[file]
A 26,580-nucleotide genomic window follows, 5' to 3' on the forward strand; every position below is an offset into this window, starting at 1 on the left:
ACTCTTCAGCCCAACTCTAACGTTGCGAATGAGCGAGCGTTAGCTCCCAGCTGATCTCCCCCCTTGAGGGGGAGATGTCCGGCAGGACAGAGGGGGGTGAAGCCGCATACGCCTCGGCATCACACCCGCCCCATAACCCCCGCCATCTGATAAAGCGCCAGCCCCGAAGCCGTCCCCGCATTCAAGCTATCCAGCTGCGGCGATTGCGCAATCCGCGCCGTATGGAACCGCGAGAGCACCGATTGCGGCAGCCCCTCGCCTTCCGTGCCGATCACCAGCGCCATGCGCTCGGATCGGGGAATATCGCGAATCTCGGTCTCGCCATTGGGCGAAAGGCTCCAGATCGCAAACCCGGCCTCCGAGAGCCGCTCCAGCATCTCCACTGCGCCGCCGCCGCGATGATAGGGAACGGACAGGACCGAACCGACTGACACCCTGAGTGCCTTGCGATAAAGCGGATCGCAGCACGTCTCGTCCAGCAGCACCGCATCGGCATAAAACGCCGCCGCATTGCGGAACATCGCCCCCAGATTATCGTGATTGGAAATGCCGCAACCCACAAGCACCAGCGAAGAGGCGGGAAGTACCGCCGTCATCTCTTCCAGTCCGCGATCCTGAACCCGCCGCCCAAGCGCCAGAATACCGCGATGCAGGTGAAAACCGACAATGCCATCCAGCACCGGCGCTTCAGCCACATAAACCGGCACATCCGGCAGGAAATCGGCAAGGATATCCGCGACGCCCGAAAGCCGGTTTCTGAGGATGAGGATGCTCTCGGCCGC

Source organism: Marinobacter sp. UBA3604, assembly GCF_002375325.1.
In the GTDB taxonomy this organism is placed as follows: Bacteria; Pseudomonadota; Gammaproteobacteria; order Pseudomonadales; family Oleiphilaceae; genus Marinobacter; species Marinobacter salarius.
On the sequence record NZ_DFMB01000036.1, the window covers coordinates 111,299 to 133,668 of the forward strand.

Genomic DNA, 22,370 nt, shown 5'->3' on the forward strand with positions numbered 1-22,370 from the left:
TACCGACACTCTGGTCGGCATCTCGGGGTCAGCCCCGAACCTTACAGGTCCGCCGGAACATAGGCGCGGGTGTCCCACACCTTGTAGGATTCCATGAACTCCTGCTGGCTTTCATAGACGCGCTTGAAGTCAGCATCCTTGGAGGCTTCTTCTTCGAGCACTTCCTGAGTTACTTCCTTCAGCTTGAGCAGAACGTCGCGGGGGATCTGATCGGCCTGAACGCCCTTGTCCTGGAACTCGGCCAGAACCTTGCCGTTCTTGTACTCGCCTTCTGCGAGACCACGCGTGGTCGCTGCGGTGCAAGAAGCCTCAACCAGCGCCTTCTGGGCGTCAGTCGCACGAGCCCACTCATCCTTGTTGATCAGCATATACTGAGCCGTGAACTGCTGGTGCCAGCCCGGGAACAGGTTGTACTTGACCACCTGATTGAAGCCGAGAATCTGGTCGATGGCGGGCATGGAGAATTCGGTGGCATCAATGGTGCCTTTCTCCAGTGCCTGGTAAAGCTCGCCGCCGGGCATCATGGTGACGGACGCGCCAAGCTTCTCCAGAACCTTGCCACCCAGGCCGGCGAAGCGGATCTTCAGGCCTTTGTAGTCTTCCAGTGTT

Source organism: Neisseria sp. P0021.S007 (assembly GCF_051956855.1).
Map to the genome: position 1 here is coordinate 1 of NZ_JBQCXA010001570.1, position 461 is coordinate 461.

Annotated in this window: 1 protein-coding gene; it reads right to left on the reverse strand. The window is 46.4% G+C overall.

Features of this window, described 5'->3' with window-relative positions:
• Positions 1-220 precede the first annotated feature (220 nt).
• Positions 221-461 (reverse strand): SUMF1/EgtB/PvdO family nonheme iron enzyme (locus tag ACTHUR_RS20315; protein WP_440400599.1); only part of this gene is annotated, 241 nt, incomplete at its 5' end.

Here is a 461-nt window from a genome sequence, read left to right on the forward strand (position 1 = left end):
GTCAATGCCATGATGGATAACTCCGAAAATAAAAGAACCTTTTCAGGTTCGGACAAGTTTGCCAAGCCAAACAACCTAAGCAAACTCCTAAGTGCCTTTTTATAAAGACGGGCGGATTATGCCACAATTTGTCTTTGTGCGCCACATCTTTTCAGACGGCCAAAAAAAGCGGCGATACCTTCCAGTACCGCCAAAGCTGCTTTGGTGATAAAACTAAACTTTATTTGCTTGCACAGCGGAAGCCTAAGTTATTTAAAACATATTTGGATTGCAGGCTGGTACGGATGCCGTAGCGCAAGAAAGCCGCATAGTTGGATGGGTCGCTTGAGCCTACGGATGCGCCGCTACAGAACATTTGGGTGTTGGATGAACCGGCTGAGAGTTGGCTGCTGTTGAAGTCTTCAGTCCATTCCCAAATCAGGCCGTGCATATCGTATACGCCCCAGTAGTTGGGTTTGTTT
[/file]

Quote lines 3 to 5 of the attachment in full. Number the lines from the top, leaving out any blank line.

Source organism: Marinobacter sp. UBA3604, assembly GCF_002375325.1.
In the GTDB taxonomy this organism is placed as follows: Bacteria; Pseudomonadota; Gammaproteobacteria; order Pseudomonadales; family Oleiphilaceae; genus Marinobacter; species Marinobacter salarius.
On the sequence record NZ_DFMB01000036.1, the window covers coordinates 111,299 to 133,668 of the forward strand.